Incremental backups are like differential backups, but, instead, they track changes since any backup was made instead of a full backup. These small backups are rapid, meaning that it’s much easier to get into a rhythm of backing up regularly.
However, restoring this backup takes far longer — as the backup will need to be reconstructed out of the incremental changes available due to having so many individual backups that form a full backup when put together.
Data Backup Storage
A local backup is an act of backing up to a local storage disk — from USB flash drives to physical hard drives, local backups will be stored on physical disk media.
These backups are far faster than using a non-local disk but are corruptible by physical damage — meaning that often choosing between safety and accessibility is a trade-off.
Network Attached Storage (NAS) is a storage device that is used throughout your network — meaning that your organisation’s data will be safe from any damage on a specific device.
However, this still doesn’t protect against organisation-wide destruction or catastrophe, as the NAS server will be physical hardware somewhere within your organisation — meaning that wider destruction will damage your backup as well.
A tape backup is a method of backing up onto tape media and shipping your data outside of your organisation. While this will protect it from any physical damage or disaster within your organisation, the process is unsustainable to do regularly.
Often, this will be done for large critical data and systems that don’t regularly change.
A cloud backup is a backup that uses cloud storage to be able to safely secure a backup off-site. This is the best way to leverage accessibility and safety, as cloud servers protect from targeted damage and physical damage within your organisation as well as being accessible, as long as you have access to the server.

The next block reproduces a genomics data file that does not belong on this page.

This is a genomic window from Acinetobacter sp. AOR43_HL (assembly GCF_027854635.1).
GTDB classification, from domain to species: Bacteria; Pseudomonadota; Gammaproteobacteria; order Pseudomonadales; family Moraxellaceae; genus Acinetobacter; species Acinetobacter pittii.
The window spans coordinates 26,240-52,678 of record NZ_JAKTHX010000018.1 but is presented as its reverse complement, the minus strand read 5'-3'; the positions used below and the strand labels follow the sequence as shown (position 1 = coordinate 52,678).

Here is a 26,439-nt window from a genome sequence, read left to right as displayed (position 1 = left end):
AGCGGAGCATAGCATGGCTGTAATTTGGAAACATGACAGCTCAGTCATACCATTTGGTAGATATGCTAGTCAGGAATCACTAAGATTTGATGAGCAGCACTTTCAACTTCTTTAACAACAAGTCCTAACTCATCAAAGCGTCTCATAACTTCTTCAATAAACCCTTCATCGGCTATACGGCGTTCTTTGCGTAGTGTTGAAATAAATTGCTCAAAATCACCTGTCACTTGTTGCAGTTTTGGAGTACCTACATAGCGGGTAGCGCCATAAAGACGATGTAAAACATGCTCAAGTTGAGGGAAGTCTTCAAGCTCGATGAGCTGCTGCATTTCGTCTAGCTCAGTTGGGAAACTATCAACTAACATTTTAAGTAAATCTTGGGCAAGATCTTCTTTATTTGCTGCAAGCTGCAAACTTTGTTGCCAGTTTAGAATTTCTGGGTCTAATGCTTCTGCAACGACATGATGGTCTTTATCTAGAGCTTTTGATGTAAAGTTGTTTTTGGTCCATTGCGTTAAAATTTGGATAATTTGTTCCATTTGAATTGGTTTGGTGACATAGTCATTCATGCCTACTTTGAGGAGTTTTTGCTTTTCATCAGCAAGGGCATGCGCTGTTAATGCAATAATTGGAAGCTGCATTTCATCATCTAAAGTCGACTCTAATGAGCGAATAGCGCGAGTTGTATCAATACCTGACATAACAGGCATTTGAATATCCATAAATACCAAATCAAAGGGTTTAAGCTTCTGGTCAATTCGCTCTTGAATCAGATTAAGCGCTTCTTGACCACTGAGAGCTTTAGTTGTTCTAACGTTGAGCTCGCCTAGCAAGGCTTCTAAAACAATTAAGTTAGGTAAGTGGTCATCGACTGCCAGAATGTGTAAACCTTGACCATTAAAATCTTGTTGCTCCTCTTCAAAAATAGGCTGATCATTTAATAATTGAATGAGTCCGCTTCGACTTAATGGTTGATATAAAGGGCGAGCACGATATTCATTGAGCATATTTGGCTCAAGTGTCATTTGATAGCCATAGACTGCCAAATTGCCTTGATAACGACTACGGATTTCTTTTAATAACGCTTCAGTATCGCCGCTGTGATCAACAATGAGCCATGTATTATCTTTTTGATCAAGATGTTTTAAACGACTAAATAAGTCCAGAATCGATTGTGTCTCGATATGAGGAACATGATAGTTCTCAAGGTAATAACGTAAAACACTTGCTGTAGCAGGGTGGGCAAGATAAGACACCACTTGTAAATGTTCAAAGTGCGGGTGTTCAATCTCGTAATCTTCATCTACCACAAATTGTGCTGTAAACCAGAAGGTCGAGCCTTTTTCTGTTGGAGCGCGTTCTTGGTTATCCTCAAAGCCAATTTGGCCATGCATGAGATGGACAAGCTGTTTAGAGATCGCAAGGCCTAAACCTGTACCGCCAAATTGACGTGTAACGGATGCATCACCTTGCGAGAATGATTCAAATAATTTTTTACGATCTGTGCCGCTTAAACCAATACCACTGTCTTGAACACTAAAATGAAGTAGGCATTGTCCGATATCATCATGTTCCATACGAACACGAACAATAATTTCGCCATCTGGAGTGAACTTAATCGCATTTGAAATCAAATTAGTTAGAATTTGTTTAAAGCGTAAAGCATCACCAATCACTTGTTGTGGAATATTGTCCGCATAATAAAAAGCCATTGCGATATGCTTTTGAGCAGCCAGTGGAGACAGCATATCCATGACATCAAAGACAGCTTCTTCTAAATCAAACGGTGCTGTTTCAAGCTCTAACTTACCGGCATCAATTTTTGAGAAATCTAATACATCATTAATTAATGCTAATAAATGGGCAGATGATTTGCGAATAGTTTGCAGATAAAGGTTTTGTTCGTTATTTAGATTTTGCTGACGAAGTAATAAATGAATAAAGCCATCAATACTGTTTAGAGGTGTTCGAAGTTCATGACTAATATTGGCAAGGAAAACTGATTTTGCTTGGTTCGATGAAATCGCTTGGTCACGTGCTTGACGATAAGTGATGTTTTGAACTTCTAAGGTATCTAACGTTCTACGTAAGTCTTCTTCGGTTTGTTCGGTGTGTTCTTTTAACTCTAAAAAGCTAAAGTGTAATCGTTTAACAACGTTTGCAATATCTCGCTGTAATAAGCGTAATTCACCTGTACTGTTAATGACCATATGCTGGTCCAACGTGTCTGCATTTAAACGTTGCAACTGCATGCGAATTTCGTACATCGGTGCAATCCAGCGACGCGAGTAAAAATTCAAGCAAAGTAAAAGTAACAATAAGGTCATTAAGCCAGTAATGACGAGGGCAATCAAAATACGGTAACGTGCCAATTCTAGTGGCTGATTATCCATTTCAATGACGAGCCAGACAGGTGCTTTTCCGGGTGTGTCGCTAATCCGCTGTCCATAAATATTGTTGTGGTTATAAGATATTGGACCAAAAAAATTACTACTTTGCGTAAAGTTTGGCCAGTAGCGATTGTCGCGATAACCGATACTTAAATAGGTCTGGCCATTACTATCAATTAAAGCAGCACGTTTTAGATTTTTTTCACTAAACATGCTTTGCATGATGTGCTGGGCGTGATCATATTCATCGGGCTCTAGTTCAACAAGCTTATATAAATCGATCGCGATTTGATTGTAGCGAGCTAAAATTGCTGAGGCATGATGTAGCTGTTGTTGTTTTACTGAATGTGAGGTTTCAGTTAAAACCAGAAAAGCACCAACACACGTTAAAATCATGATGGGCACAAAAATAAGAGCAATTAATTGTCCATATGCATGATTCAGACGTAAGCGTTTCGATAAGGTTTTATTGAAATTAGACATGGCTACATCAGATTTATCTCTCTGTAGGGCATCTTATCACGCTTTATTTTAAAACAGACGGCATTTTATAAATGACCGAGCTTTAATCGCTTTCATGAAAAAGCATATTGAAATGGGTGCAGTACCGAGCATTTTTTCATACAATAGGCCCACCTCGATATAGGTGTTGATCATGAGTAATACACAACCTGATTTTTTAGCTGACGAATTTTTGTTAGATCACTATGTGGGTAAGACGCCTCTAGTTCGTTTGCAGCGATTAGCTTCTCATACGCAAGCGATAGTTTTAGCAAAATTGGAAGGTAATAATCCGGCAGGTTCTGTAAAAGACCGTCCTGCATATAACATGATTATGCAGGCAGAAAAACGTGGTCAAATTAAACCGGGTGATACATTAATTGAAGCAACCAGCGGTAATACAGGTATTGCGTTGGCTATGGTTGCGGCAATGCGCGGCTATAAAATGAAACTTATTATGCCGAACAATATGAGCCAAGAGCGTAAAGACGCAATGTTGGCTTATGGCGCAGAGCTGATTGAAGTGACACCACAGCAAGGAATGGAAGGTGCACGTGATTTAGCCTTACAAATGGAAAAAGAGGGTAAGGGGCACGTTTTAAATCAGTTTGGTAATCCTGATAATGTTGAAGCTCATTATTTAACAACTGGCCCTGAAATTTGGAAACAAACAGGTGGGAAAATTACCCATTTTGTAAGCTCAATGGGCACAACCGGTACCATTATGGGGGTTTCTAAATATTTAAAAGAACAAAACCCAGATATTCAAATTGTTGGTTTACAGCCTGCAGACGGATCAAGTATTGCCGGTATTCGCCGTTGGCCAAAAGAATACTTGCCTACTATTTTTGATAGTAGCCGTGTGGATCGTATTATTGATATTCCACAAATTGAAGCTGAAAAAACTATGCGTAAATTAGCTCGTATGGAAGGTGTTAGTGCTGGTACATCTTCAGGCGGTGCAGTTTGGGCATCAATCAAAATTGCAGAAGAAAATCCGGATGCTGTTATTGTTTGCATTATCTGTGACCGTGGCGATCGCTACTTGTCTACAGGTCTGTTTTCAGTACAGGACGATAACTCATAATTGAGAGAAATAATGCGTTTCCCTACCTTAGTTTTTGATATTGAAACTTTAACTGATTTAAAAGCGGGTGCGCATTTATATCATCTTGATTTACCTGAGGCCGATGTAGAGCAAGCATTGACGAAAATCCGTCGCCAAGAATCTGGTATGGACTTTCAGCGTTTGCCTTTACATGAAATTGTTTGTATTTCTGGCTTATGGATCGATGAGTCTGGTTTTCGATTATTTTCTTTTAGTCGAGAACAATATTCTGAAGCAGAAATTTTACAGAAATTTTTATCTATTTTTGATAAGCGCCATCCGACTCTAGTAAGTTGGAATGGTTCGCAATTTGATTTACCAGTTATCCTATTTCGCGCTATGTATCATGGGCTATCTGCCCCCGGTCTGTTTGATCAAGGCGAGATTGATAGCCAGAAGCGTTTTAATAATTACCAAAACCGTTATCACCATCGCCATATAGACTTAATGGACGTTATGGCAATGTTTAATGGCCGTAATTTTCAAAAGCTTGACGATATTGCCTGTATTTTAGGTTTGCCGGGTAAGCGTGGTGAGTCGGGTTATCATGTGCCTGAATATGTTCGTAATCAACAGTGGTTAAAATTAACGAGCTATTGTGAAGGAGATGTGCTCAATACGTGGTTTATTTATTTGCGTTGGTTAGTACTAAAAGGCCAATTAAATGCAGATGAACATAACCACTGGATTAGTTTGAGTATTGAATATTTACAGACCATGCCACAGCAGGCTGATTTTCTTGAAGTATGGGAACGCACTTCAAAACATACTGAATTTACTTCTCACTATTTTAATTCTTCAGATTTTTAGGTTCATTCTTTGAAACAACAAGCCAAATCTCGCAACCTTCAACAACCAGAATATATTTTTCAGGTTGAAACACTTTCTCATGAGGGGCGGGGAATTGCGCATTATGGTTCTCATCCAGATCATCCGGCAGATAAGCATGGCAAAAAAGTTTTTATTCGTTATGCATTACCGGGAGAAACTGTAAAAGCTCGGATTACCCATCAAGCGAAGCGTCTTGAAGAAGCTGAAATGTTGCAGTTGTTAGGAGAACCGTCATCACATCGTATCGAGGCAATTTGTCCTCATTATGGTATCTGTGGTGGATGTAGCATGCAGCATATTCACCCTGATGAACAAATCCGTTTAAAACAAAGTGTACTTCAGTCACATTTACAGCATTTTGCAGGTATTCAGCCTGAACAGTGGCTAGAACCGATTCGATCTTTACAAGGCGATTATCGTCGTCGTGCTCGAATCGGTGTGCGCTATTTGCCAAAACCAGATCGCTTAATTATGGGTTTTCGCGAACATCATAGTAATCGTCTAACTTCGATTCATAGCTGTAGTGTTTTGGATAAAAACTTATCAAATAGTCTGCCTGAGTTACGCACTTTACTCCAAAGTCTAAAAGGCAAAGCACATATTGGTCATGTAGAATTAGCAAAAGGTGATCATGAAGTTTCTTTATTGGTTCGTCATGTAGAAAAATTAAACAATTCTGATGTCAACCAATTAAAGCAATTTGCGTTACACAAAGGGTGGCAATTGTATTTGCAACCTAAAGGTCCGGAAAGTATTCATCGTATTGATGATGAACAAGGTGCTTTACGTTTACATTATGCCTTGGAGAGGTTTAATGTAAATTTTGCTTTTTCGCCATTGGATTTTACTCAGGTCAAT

This will need to be used in tandem with a physical solution, as cloud backups leave the vulnerability of not being available without internet access. Because of this, the cloud works best when used as part of a wider backup.
The 3-2-1 Rule
The 3-2-1 rule is a core rule that you should use to ensure that you back up effectively.
- 3 – Data Copies:
Ensure that you have at least three total backups.
- 2 – Media:
Store at least two of those copies on different storage media to avoid media-based catastrophe.
- 1 – Have one backup offsite:
Ensure that one backup is far away from your organisation to avoid any damage from wider organisation-wide damage.
How We Can Help
Data backups are a vital part of any modern organisation’s data recovery process. Ensuring that you have a data backup plan in place is the best you can do to mitigate the chance of catastrophe throughout your organisation’s data — and using the 3-2-1 method helps you ensure that you’re backing up effectively.
If you’re looking to get started with backups, get in touch with us today. Our expert team is here to guide you through everything and ensure that your organisation is protected.